We're counting-down the days to Mother's Day with an assortment of thoughtful gifts for the important women in our lives. Order early and be sure to request gift boxing, if you'd like it. We can also ship directly to your mother, possibly saving a few days in-transit. (Please be sure to specify your desired greeting for an enclosure card to accompany your gift.)
Decorating pottery is an age-old art form. The Ancient Egyptians, Greeks, and Romans were hand-painting pottery thousands of years ago. Add to that list the Chinese and the Pre-Columbian Americans (North, Central and South). In the last 500 years, stunning examples of painted ceramics were to be found in Italy, Spain, Portugal, France, and Germany. Bohemia, Austria, and England produced great decorated pottery in the Nineteenth Century. And the Dutch had a centuries-long practice of well-painted ceramics. One immediately thinks of the Netherland's blue and white "Delftware," their attempt to duplicate the sublime and fashionable (and costly) Chinese ceramics which the Dutch might otherwise have imported from Asia.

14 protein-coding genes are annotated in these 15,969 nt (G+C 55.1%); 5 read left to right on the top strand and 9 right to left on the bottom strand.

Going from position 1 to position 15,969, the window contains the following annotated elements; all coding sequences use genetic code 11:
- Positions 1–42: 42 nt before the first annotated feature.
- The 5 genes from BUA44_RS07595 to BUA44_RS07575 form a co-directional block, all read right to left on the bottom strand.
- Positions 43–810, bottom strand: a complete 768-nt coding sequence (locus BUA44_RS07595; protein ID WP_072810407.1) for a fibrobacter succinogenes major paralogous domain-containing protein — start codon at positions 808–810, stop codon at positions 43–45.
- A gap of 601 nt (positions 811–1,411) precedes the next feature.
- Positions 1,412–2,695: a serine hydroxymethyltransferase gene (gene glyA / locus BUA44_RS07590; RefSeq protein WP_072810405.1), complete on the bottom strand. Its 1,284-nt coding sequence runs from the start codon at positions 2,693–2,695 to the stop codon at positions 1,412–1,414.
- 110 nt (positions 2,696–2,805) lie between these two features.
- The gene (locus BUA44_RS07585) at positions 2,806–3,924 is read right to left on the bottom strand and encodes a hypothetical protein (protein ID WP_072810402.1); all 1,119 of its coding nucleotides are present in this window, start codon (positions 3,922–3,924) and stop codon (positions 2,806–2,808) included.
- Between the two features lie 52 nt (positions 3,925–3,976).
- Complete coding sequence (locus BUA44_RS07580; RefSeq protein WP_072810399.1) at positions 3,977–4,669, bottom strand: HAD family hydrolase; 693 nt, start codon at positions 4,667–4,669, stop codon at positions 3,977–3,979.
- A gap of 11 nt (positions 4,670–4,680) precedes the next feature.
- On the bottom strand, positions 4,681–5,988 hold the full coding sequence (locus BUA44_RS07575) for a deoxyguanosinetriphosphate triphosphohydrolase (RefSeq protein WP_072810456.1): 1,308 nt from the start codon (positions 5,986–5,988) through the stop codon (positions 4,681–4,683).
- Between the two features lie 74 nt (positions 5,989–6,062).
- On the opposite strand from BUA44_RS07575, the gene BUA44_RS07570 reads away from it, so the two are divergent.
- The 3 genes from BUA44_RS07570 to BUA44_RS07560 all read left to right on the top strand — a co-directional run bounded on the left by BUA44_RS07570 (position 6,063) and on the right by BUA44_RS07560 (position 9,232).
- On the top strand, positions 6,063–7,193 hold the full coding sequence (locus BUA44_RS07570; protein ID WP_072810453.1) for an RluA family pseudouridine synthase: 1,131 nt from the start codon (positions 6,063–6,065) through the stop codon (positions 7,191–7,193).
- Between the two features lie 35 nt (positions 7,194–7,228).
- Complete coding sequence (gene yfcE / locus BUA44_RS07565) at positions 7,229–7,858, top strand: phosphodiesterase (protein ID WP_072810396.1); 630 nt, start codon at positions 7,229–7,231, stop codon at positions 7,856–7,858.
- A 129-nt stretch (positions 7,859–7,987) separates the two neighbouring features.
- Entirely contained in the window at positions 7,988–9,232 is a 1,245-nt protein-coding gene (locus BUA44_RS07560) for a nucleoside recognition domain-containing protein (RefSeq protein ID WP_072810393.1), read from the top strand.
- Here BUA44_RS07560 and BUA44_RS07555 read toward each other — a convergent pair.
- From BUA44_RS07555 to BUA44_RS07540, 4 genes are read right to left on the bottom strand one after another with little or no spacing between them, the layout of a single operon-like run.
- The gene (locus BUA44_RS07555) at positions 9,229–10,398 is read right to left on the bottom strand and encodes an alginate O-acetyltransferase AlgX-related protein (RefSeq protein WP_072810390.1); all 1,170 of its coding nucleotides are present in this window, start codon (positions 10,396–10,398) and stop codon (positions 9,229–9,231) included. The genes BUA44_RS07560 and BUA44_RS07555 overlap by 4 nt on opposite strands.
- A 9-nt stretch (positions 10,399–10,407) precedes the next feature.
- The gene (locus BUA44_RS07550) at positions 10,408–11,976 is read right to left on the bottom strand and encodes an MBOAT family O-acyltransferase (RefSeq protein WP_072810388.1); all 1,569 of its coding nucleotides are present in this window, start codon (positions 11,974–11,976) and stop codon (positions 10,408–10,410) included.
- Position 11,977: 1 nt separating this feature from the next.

Around the turn of the Twentieth Century, multiple ceramics makers in the Dutch city of Gouda began to make a distinctive, hand-painted ceramics, for the local market, for tourists and for export. What became known as "Gouda Ware" beautifully exploited the Art Nouveau and (later) Art Deco aesthetics. The city of Gouda had a pretty long history of ceramics production, starting with clay pipes in the 1700's. The cheerful, decorated, early Twentieth Century pieces proved lucrative and remain collectable to this day. Form and firing was important, of course, but most of all, the painted decoration became the barometer by which pieces would be measured.
The piece above, made in the late 1920's, has a relaxed, Mediterranean sensibility—as though it had come from Italy, Spain or Portugal. The warm colors—including a sun-baked terra-cotta glaze—transport me to a breezy summer day, relaxing on a sunny terrace, high above the sea. Click on the photo above to learn more about it.
More nice Mother's Day gifts tomorrow and in the days to come.
Though our Greenwich Village store is now permanently closed, LEO Design is still alive and well! Please visit our on-line store where we continue to sell Handsome Gifts (www.LEOdesignNYC.com).
We also can be found in Pittsburgh's historic "Strip District" at Mahla & Co. Antiques (www.mahlaantiques.com) or in Canonsburg, Pennsylvania at The Antique Center of Strabane (www.antiquecenterofstrabane.com).
Or call to arrange to visit our Pittsburgh showroom (by private appointment only). 917-446-4248